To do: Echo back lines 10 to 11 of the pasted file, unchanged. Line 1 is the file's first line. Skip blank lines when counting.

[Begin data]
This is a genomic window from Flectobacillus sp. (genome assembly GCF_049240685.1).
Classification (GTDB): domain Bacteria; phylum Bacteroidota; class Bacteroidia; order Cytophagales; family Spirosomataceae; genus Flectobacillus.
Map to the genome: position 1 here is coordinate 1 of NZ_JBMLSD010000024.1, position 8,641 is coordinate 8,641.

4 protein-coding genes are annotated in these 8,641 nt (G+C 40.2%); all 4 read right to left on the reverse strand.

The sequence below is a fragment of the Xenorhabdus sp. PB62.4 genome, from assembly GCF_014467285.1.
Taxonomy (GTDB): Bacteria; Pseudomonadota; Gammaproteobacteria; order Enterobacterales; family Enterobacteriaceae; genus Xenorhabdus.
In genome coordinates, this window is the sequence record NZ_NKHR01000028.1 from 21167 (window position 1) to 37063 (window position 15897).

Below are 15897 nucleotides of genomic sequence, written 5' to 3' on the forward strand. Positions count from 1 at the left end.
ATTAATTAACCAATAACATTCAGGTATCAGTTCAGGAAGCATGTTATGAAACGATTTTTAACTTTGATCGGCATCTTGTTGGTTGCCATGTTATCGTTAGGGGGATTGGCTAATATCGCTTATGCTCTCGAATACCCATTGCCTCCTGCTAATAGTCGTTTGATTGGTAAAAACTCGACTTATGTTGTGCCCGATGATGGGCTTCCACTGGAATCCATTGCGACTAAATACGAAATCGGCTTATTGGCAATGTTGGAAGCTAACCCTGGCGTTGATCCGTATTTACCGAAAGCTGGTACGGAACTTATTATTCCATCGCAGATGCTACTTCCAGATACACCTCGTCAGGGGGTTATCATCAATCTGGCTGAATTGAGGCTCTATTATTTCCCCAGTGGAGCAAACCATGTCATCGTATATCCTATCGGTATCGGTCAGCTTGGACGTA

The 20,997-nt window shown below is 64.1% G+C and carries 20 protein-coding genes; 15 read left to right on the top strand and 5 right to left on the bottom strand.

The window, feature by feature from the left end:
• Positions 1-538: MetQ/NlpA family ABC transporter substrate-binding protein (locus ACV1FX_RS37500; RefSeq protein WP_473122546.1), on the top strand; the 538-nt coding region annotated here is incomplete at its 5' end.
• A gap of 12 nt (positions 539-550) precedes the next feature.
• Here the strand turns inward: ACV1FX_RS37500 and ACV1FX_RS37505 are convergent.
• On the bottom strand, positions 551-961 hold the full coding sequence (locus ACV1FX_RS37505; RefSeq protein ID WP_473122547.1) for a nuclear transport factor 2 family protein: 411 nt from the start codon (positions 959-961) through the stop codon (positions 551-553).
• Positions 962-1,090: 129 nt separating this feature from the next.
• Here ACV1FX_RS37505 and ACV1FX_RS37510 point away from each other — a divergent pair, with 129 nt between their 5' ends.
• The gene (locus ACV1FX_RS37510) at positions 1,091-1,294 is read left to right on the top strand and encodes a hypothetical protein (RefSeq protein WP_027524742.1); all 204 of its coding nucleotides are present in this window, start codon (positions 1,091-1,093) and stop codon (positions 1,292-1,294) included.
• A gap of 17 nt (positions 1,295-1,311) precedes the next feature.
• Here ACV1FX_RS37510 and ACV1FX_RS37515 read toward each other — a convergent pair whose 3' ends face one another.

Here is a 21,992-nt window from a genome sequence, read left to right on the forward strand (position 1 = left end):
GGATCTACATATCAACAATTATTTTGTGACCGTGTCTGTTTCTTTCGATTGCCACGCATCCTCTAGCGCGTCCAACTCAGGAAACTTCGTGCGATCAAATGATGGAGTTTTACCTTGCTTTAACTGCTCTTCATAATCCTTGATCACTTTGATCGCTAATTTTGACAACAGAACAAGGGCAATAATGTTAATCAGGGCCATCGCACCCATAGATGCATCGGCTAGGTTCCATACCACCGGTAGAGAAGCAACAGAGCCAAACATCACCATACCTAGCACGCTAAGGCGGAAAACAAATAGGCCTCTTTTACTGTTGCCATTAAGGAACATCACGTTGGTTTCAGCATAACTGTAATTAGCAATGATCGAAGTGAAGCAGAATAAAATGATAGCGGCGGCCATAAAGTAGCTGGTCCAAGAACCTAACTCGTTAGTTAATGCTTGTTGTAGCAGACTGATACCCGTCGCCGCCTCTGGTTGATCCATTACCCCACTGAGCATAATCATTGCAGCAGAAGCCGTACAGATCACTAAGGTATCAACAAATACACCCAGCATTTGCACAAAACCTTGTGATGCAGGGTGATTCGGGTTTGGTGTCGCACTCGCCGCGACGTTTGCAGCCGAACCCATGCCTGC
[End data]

The 20,997-nt window shown below is 64.1% G+C and carries 20 protein-coding genes; 15 read left to right on the top strand and 5 right to left on the bottom strand.

The window, feature by feature from the left end: